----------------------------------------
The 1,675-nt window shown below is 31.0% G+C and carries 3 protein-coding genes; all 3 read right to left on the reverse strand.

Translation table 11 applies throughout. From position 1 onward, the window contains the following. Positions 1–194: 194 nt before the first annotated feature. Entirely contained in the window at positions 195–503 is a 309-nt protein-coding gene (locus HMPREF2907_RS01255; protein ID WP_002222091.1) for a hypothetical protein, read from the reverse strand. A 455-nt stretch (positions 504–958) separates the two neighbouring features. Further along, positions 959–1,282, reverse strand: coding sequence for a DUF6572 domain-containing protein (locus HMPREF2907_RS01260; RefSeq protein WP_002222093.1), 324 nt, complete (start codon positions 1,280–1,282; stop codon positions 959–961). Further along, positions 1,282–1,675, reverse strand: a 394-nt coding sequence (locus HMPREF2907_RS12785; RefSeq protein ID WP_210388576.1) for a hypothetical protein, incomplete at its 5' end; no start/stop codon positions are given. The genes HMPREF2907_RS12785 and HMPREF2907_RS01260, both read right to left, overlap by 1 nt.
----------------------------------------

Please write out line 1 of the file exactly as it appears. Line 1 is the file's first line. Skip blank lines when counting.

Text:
The 1,675-nt window shown below is 31.0% G+C and carries 3 protein-coding genes; all 3 read right to left on the reverse strand.